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“On the streets he could act tough and dress casually. In boardrooms he spoke thoughtfully and wore fine suits.”

Like any aging political icon, Mayor Marion Barry frets over how history will treat him. And if the recently released version of City of Magnificent Intentions: A History of Washington, District of Columbia is any indication, he has nothing to worry about.

City is the first post-Vista history tome for students in D.C. public schools (DCPS), chronicling the city’s crime epidemic, its dysfunctional bureaucracy, the fall and rebirth of Barry, and the collapse of home rule. “Every ninth-grader in the District will get a textbook,” says Hiram Graham, president of Intac Inc., the book’s publisher. Judy Aaronson, a DCPS curriculum official, says teachers have been “waiting breathlessly” for the new City, an updated version of the first edition, which appeared in 1983 and hasn’t survived all the backpacks it has been thrown into. Nearly 3,000 copies—700 pages each—will land on scratched wooden desks across the city this month.

And they will forge views on the Barry years for at least a generation of D.C. pupils. If the second edition lasts as long as the gummy, frayed, and ball-point pen-scribbled original, Marc and Monique will be ferrying it to and from school until 2013.

Dr. Frances J. Powell, who won a grant from the National Endowment for the Humanities to create the first City and sat on the draft review committee for the second, says, “History should tell who should be blamed and who should be held to task.”

Except in D.C. Author Keith Melder says his first draft of the new City took a hard line against Barry, D.C. Council Chairman Dave Clarke, and others who presided over the District’s prolonged belly-flop. Then he submitted it to the text’s reviewers. “[They] felt that students need to understand and sympathize with the local situation, and that one should be sympathetic to the problems that the local leadership faces,” says Melder. Powell was among those who requested changes in the original. The idea, Powell says, was to make sure “the students know that the facts are not in” on the Barry years.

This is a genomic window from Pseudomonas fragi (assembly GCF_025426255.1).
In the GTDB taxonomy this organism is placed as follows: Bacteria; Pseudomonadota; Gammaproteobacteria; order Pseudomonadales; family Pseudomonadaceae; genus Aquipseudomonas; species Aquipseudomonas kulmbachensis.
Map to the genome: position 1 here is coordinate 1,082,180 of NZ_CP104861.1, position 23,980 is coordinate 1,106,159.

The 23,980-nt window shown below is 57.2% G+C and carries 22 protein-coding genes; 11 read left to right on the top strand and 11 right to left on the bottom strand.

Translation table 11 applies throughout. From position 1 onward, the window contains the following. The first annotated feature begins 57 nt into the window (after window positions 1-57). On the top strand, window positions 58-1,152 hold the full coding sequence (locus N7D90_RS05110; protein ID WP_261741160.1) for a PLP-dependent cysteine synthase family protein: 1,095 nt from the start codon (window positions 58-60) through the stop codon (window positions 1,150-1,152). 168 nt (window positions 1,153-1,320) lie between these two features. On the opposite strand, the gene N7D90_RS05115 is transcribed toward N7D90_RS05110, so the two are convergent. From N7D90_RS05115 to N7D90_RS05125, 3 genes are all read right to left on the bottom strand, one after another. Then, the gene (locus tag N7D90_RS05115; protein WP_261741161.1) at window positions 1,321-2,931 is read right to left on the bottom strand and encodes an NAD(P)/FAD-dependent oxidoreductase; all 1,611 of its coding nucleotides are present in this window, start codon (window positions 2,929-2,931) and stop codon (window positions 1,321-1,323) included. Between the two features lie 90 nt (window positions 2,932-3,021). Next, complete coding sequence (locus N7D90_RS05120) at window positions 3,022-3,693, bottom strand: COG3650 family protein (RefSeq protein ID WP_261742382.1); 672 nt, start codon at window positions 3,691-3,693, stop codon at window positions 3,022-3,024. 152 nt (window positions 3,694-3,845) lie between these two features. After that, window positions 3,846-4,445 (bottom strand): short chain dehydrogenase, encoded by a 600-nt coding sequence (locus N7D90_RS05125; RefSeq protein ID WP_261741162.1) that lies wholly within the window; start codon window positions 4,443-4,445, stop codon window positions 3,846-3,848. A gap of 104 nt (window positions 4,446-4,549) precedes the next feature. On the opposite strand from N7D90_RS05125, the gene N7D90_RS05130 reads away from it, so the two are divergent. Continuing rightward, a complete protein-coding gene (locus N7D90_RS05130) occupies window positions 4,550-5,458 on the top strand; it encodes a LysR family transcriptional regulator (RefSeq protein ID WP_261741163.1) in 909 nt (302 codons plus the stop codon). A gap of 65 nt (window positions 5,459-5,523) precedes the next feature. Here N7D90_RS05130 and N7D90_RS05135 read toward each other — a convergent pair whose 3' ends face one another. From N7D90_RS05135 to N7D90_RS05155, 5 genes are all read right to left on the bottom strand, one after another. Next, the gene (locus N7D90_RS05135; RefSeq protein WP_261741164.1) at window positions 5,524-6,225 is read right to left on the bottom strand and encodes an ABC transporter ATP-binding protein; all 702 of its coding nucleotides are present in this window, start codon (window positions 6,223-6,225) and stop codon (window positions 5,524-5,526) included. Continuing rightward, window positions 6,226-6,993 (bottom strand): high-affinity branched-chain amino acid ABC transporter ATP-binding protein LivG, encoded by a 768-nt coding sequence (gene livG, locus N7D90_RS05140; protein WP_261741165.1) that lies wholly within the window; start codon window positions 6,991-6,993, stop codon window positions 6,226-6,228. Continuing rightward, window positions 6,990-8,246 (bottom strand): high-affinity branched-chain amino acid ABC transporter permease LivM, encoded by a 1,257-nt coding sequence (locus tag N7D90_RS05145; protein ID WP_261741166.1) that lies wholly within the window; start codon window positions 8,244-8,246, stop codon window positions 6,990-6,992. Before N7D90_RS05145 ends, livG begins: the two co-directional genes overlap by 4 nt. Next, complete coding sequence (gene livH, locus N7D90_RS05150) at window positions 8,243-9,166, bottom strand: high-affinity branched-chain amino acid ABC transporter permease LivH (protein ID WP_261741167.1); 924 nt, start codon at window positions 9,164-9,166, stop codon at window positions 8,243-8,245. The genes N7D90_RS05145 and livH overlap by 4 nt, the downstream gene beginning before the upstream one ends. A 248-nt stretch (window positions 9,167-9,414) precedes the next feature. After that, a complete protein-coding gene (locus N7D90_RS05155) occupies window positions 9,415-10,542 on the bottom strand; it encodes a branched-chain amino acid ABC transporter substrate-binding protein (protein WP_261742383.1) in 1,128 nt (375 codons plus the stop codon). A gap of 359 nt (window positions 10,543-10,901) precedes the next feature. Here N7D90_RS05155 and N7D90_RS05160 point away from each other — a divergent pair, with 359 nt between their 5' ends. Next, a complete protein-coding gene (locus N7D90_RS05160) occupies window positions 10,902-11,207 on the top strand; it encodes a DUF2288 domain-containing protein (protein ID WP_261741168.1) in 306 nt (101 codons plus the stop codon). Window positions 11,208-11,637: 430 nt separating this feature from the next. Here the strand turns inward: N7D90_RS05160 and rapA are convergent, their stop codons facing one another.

For a city whose elected leaders—through mis-, mal-, and nonfeasance—lost the power to administer their own government to judges and a control board, the civics lesson is all too familiar: accentuate the positive. The final chapter of City is history with blinders on—a story of the city’s perennial politicians married to overused excuses and divorced from responsibility. Barry gets a free ride to his place in history.

“Like many American cities in the 1980s and 1990s, Washington experienced problems such as crime, unbalanced budgets, and a declining population.” Murder capital of the nation? Nation’s highest infant mortality rate? Nah, never heard of them.

After he bounced Kelly from office, Barry “found a city in crisis and facing bankruptcy….The mayor’s staff studied the accounts, they found poor records, more and more unpaid bills, and overspent budgets.” The good mayor must have been shocked!!

“The city paid too much, critics said, to Barry’s friends.” Doggone critics, always harping about something. See David Rivers, Cornelius Pitts, John Clyburn, and Roy Littlejohn.

“During the 1980s and 1990s, Washington experienced a series of crises that included an increase in violent crime, economic and financial problems, and troubled city services….Marion Barry dominated local politics for over two decades, serving four terms as mayor and guiding the programs of a liberal city administration.” That’s the closest City ever comes to linking city leaders to city problems, leaving ninth graders to connect the dots.

One-term Mayor Sharon Pratt Kelly “succeeded briefly but…then faced difficult budget and management problems….[She] failed to make promised cuts in public employees or reform their management….Programs such as public housing and public assistance remained unchanged. Officials manipulated financial data to give the appearance of a balanced budget.” Ouch. City really knows how to stick it to a mayor.

“In the late 1980s the [D.C.] government work force had grown to more than 45,000 employees.” It just sort of blossomed—you know, of its own accord.

“Early in his administration, Mayor Barry cut the number of D.C. public workers from almost 35,000 to below 30,000.” Barry, avatar of fiscal restraint, jumps onto bureaucrats’ desks and slashes through red tape with a 3-foot saber.

Barry “tried to serve many different interest groups,” and “inspired people of many backgrounds.” Inspired? You mean inspired them to pack their bags and high-tail it for the District line?